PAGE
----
PETRUCHIO: Signior Hortensio, ’twixt such friends as we
Few words suffice. And therefore, if thou know
One rich enough to be Petruchio’s wife,
As wealth is burden of my wooing dance,
Be she as foul as was Florentius' love,
As old as Sibyl and as curst and shrewd
As Socrates' Xanthippe, or a worse,
She moves me not, or not removes at least
Affection’s edge in me, were she as rough
As are the swelling Adriatic seas.
I come to wive it wealthily in Padua;
If wealthily, then happily in Padua.

Petruchio alludes to Xanthippe, a woman who lived in ancient Athens and who was Socrates's wife. According to some records, Xanthippe behaved in a "shrew"-like manner towards Socrates, hounding and abusing him. The Sibyls, to whom Petruchio also alludes, were ancient and wise oracles who featured principally in Greek mythology. The combination of these two allusions paint an imagined Katherine as shrewish and old. Petruchio further extends this image, using simile to compare Kate's affection to the "swelling Adriatic seas." Neither Kate's rough, sea-like temperament nor her theoretical age or disposition could dissuade Petruchio from marrying her given the right price tag. 

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Explanation and Analysis—Helen of Troy:

In Act 1, Scene 2, Tranio (under the guise of Lucentio) discusses his courtship of Bianca with several of the other men. Tranio tries to compare his lady love to the most desirable object he can think of. To do so, he utilizes both allusion and hyperbole:

TRANIO: [as Lucentio] She may more suitors have, and me for one.
Fair Leda’s daughter had a thousand wooers;
Then well one more may fair Bianca have.
And so she shall. Lucentio shall make one,
Though Paris came in hope to speed alone.

The phrase "Leda's daughter" is an allusion to Helen of Troy, the most beautiful woman in the world (in Greek mythology). She was so beautiful that her kidnapping resulted in the Trojan War. Tranio makes this allusion to emphasize Bianca's beauty, claiming that she will have even more suitors than Helen of Troy, the most beautiful woman that Tranio can think of. Obviously, such a comparison is hyperbolic: Bianca may indeed be beautiful, but she's certainly not powerful enough to start a war. This form of elevation—placing Bianca on a pedestal, as it were—effectively turns Bianca into an object that Tranio can obsess over and, more importantly in the context of the play, possess.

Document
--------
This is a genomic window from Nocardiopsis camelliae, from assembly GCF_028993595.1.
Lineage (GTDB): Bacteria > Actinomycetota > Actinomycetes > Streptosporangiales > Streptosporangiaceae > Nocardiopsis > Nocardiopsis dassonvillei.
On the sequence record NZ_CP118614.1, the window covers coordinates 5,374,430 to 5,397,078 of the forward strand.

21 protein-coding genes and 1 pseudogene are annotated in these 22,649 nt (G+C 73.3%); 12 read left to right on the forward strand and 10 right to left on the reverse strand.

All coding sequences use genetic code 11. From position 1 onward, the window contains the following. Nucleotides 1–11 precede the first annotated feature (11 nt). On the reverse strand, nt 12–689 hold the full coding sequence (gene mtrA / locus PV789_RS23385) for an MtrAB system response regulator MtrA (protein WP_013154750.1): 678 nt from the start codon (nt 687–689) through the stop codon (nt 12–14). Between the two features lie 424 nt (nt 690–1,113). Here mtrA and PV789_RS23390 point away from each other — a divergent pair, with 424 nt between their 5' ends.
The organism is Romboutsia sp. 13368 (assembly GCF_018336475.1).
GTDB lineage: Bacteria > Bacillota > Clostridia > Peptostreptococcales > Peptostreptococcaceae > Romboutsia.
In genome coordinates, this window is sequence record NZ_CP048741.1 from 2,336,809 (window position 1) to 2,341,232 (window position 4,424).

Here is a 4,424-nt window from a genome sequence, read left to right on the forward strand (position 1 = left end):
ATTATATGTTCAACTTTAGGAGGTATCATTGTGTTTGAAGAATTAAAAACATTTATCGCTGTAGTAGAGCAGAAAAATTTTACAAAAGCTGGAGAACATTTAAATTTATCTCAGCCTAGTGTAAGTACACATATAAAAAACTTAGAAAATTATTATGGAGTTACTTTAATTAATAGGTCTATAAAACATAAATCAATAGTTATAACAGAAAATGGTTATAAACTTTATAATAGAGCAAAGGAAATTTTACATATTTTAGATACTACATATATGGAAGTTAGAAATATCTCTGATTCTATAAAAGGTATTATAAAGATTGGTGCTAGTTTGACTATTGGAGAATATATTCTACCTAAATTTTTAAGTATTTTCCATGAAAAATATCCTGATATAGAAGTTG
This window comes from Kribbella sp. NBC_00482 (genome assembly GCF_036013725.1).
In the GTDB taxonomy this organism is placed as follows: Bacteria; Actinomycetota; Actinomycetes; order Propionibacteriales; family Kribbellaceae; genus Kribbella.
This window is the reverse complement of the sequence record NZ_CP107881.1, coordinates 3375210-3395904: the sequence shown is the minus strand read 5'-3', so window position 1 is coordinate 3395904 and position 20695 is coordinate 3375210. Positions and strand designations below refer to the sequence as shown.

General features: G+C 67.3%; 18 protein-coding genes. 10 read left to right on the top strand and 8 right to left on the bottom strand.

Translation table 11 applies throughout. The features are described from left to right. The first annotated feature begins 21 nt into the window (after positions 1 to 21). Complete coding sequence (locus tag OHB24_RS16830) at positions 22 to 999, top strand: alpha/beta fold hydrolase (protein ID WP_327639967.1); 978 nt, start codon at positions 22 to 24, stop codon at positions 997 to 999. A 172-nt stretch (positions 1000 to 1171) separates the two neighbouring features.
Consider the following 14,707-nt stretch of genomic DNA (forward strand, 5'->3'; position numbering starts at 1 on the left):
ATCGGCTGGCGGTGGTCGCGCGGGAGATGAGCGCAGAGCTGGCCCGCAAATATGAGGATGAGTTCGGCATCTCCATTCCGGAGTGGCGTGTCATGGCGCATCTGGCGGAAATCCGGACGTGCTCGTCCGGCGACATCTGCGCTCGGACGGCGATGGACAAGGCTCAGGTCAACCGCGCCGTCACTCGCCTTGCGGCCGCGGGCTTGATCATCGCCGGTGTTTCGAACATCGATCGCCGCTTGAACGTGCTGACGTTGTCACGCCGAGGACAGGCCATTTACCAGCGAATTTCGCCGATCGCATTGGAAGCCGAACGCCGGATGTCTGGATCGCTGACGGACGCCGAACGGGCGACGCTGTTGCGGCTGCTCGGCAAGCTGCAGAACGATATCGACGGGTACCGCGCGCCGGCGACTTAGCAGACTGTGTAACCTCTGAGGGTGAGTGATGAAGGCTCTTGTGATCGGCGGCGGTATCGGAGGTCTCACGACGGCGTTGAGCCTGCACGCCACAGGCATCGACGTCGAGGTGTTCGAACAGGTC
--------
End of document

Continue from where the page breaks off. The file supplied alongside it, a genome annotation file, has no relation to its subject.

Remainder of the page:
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Explanation and Analysis—Hercules:

In Act 1, Scene 2, Gremio speaks with Petruchio about his intent to court Katherine. In the course of this conversation, Gremio alludes to Greek mythology in an attempt to illustrate the difficult task ahead:

PETRUCHIO: Sir, sir, the first’s for me; let her go by.
GREMIO: Yea, leave that labor to great Hercules,
And let it be more than Alcides’ twelve.

This passage alludes to Hercules and the 12 heroic tasks set out by Alcides that he was forced to complete. These tasks were notoriously difficult, ranging from slaying the nine-headed Hydra to stealing cattle from a three-bodied giant. At the time of their completion, Hercules was the only person ever to have attempted these tasks and succeeded. When Gremio chooses to compare Petruchio's courtship of Kate to the twelve Herculean tasks, the metaphor is twofold. Petruchio's labors of love will perhaps constitute the first and only time any man seriously pursues Kate. Out of all the potential suitors, Petruchio possesses the unique talents required to succeed in his endeavor, just like Hercules. Gremio quite clearly alludes not only to Petruchio's singular capability, but to the unique challenge(s) ahead: if Petruchio is Hercules, then Kate is all 12 of his Herculean tasks.

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Act 2, Scene 1
Explanation and Analysis—Diana:

In Act 2, Scene 1, Petruchio admires Kate from afar, utilizing allusion to compare her to an ancient goddess:

PETRUCHIO: Did ever Dian so become a grove
As Kate this chamber with her princely gait?
Oh, be thou Dian, and let her be Kate,
And then let Kate be chaste and Dian sportful.

"Dian" here is an allusion to the goddess Diana, who serves as the Roman equivalent to the Greek goddess Artemis. Diana is considered the goddess of nature, the hunt, and crossroads, among other things. Petruchio compares Kate to Diana through metaphor; in doing so, he places his future wife on a kind of pedestal. In his eyes, she very nearly eclipses the goddess he compares her to.

It is worth noting that elevating a person to god-like status comes with certain interpersonal complications. Although comparing someone to a goddess is flattering, it also threatens to put that person in a box of sorts—in other words, Kate must live up to Petruchio's extremely high standards. Over the course of the play, Petruchio's view of Kate loses its rosy tint, and he ceases to revere her as otherworldly. She, like him, is a human being with the capacity for complex growth and change.